Former inmate taps into her prison experience for 'groundbreaking' PhD research

The prison system amplifies and perpetuates the systemic disadvantages that incarcerated women are up against, argues University of Ottawa PhD student Rachel Fayter. She was incarcerated for more than three years and draws from her experience in jail to inform her ‘groundbreaking’ research into the resilience of criminalized women.

Rachel Fayter's work focuses on the resilience of criminalized women

Prison For Women, or P4W, in Kingston, Ont., opened in 1934 and was shut down in 2000 after decades of reports about prisoner mistreatment. (Google Street View)

*Originally published on September 24, 2020. 

Listen to Ideas from the Trenches: The Resilience of Incarcerated Women

This episode is part of our on-going series, Ideas from the Trenches. PhD students sacrifice years of their lives in pursuit of answers to the world's unanswered questions. IDEAS shines a light on the work of these emerging scholars 

While crime rates in Canada are among the lowest they've been in 50 years, the number of women in federal prisons continues to rise. 

PhD student Rachel Fayter hopes her work will contribute to shifting that trend.

Fayter spent just over three years serving time at the Grand Valley Institution for Women (GVI) for breach of bail and possession for the purpose of trafficking charges. During her time in prison from 2014 to 2017, she got to know dozens of her fellow inmates. Her experience with them inspired her criminology PhD work at the University of Ottawa. Her research focuses on how women in prison build the resilience they need to survive.

Rachel Fayter's says her time in prison led to her criminology PhD work at the University of Ottawa. Her research focuses on how women in prison build the resilience they need to survive. (Nicola Luksic/CBC)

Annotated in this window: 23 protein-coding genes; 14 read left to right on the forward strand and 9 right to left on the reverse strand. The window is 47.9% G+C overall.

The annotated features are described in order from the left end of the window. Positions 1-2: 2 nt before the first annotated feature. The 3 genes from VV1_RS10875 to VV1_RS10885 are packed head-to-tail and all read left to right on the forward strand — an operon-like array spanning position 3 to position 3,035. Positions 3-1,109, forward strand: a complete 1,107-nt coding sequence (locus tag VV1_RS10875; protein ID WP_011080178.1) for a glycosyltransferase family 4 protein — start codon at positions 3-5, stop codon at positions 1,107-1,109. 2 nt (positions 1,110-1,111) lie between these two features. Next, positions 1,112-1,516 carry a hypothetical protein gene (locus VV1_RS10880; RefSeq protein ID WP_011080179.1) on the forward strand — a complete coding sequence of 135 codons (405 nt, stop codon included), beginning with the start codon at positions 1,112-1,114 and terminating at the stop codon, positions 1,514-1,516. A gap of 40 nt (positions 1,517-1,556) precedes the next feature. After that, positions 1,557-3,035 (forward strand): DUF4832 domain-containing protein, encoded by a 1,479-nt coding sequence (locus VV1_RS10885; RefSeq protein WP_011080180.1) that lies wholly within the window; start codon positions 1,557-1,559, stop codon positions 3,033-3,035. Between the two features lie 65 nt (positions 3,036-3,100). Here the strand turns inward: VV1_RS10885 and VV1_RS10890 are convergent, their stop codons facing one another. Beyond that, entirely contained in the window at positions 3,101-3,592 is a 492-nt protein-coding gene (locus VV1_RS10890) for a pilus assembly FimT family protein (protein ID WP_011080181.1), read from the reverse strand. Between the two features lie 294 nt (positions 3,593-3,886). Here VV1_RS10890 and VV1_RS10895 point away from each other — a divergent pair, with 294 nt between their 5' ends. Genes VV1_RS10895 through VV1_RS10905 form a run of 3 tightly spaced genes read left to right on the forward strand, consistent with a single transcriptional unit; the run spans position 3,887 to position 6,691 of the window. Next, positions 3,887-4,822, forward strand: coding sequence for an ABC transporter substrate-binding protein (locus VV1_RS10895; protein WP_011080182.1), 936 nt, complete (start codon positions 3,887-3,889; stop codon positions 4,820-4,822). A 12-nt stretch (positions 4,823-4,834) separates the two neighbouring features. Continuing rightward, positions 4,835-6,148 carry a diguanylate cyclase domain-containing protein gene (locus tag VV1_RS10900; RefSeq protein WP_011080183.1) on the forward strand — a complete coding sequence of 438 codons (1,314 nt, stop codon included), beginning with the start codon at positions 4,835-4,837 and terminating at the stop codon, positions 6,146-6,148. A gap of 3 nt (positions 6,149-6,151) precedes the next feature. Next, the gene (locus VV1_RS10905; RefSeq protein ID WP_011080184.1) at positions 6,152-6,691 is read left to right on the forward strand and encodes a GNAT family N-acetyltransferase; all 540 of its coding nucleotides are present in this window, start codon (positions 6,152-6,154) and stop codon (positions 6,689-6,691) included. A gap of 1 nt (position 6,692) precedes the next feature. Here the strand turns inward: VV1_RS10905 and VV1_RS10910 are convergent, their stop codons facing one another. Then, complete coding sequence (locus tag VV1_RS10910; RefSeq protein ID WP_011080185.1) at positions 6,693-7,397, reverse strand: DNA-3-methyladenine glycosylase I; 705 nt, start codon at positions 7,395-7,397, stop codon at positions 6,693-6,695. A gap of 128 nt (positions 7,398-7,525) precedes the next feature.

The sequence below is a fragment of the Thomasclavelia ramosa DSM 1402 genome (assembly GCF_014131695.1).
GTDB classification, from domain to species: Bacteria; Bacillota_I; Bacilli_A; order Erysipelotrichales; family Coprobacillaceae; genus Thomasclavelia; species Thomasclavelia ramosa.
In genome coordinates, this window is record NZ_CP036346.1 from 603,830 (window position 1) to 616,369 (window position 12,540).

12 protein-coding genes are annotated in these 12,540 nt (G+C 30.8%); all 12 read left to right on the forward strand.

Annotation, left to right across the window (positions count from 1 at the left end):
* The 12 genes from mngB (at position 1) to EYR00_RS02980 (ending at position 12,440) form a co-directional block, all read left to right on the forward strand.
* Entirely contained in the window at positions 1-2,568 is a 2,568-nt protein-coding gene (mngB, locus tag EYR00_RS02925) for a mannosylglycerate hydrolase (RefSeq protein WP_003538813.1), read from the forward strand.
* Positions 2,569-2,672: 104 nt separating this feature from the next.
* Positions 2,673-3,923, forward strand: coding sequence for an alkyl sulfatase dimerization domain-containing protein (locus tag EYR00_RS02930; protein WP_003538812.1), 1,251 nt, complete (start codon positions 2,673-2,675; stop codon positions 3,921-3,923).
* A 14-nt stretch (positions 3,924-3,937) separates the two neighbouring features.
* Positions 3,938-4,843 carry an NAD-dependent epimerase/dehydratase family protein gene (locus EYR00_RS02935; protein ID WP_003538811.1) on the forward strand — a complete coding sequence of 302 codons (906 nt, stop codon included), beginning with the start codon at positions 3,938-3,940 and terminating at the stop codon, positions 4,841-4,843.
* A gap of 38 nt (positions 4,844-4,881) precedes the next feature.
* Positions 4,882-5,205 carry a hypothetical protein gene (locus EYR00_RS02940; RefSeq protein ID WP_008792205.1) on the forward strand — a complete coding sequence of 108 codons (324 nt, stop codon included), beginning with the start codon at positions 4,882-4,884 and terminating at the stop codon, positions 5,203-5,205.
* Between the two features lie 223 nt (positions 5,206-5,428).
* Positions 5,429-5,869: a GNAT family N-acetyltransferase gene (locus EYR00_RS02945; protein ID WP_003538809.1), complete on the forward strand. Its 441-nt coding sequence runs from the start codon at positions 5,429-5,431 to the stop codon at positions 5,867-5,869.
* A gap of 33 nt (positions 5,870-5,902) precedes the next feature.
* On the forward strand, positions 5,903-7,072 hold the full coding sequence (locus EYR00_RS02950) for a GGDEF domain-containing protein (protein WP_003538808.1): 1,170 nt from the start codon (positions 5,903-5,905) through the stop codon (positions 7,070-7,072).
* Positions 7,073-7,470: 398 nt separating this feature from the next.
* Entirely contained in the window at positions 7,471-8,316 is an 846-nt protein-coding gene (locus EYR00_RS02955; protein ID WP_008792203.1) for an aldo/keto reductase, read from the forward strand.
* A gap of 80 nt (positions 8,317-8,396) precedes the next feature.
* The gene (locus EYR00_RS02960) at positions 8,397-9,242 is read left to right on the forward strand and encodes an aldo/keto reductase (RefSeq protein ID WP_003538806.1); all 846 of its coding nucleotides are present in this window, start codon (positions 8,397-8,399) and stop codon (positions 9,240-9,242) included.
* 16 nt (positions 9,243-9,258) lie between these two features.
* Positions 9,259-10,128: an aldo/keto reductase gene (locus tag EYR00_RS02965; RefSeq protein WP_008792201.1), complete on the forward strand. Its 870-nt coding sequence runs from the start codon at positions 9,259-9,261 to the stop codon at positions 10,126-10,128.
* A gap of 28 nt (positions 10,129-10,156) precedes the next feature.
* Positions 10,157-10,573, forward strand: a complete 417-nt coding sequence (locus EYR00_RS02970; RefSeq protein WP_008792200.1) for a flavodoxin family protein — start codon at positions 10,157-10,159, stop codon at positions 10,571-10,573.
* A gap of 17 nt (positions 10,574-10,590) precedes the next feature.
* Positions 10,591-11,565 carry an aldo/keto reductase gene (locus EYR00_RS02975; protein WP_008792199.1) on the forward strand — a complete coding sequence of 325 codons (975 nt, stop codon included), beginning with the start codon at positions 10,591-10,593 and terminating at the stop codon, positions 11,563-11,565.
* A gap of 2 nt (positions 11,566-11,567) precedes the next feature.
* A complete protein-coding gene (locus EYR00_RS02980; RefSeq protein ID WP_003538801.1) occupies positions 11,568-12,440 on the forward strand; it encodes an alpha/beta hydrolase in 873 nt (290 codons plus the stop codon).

"I want to show that criminalized women, despite all the trauma and negative things that we've been through, we have a lot to offer," says Fayter.

"I want to shift public consciousness about who we are."

The vast majority of women who receive federal prison sentences are victims of abuse and poverty. According to a 2003 Canadian Commission of Human Rights report, 85 per cent have suffered physical abuse and 70 per cent have suffered sexual abuse. Indigenous women are vastly over-represented — they're just 4 per cent of the female Canadian population, but they constitute nearly 40 per cent of incarcerated women in federal prisons.

"If you're taking somebody who's been traumatized and grown up in horrible circumstances, many times they commit a crime out of just survival," says Fayter.

"And many of these women are single mothers too. They're losing their children. So all of this trauma on top of trauma. And then they're going back out to the community and then we don't have enough support. It ends up being a revolving door."

Focus on women's resilience

Fayter, who will soon start her official field research, will be looking at how friendship bonds among incarcerated women help them survive their sentences and even thrive outside the prison walls after serving their time.